Voters feel exhausted from media coverage of the 2016 presidential election, but not because of too much attention paid to candidate positions on important issues.
A new Pew Research Center Poll conducted from June 7 to July 5 finds 59 percent of respondents worn out from election news with four months of campaigning yet to go. But almost the same number of respondents say they feel shortchanged by the amount of coverage focused on policy questions.
Forty-four percent of respondents think there has been too much attention paid to candidate comments and 43 percent say the personal lives of candidates has also gotten too much ink and air time.
Some 45 percent of respondents believe the candidates' experience level has been overlooked. That view is especially strong among respondents identifying themselves as Democrats or Democratic-leaning independents.
Those expressing the most exhaustion with election coverage are younger adults, women, whites and independents, Pew Research says. Almost two-thirds of 18 to 29 year olds said they are worn out.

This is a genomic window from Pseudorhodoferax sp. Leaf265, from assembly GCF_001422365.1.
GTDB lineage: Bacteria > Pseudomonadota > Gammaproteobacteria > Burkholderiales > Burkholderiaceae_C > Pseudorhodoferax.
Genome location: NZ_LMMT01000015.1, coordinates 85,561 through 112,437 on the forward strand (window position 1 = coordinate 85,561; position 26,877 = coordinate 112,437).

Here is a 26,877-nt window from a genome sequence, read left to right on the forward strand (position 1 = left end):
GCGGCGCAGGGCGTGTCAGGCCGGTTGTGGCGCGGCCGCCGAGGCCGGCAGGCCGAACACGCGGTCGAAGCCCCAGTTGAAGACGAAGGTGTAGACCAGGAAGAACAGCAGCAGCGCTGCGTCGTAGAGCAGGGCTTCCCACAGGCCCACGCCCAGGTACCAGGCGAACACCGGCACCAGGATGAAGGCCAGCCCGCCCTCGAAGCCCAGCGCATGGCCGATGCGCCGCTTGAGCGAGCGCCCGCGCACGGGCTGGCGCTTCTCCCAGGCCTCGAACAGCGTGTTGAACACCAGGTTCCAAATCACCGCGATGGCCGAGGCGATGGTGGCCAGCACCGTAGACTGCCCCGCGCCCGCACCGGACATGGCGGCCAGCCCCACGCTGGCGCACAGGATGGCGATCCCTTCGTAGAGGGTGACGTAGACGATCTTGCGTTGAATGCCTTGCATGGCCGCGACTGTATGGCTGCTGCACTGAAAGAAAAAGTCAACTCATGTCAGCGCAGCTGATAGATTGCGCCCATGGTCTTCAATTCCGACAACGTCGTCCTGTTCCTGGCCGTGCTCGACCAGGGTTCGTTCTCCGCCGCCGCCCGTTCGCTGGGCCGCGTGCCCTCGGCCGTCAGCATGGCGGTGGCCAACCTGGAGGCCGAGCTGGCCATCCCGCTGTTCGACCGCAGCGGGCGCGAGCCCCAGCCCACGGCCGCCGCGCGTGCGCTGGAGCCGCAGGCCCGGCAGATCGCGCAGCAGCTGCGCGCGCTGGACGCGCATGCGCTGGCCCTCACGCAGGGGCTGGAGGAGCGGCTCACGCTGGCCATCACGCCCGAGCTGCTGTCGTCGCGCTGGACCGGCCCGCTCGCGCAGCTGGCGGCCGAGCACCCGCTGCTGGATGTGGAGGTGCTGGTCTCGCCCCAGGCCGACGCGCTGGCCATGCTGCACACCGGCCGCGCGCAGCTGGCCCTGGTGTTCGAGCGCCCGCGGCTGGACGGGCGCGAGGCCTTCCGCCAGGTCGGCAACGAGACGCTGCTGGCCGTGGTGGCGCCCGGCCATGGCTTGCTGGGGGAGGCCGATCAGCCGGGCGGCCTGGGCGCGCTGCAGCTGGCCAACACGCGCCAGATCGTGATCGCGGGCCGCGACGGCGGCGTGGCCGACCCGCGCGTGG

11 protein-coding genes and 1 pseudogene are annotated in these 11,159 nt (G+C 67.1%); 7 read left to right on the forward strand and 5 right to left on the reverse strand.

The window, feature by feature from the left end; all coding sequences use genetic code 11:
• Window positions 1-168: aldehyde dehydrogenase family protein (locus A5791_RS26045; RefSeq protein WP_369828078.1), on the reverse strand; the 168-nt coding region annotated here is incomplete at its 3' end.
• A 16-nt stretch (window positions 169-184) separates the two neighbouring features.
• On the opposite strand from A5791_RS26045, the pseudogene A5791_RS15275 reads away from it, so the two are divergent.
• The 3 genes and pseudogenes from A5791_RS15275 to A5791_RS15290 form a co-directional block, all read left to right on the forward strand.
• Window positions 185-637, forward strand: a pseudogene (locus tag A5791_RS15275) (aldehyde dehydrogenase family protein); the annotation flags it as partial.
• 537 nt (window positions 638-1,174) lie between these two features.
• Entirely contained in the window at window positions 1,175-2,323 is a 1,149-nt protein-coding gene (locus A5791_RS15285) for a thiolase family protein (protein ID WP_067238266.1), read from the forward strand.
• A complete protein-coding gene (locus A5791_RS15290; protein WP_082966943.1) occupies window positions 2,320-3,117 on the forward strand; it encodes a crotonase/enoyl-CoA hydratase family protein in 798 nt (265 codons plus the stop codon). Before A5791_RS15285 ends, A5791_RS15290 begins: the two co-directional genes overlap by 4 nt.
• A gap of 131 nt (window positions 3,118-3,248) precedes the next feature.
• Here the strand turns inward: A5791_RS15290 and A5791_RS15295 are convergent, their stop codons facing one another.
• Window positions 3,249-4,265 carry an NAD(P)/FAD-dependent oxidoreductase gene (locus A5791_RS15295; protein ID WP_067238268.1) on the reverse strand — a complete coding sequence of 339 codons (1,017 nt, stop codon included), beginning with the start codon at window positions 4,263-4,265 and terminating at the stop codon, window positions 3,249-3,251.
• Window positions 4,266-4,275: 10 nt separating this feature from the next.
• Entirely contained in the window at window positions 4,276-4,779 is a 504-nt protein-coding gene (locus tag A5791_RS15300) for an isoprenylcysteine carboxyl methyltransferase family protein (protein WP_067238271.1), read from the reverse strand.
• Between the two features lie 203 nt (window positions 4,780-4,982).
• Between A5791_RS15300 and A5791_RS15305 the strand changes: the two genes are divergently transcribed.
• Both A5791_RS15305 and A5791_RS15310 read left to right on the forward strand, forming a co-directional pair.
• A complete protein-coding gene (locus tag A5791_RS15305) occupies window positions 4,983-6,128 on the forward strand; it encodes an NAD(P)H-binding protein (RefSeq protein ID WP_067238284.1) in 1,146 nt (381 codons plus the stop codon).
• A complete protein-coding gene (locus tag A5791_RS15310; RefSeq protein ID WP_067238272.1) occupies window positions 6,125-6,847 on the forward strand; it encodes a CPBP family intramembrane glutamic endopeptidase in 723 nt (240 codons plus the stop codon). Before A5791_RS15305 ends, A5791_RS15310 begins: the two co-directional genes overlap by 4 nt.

A separate Pew Research poll in June gleaned that 65 percent of registered voters felt the presidential campaigns had failed to focus on important policy issues. That view held across party lines. So it is little wonder that Pew Research found 55 percent of respondents thought media coverage of the actual issues was thin.
Respondents had mixed views about coverage of candidates' moral character (30 percent too much, 34 percent too little, 33 percent just right) and who is leading in the polls (37 percent too little, 46 percent just right, 13 percent too little).
An earlier Pew Research survey found relatively strong interest among voters in the 2016 presidential campaign. The amount of coverage is less likely to weigh down close followers of the election (41 percent) and more likely to fatigue those who are barely paying attention (69 percent).
The next few weeks will be chock-full of political coverage as Republicans and Democrats hold their national conventions to nominate their standard bearers. But the 2016 Olympics start in August, which could provide a short reprieve before a barrage of political TV ads begin in the fall.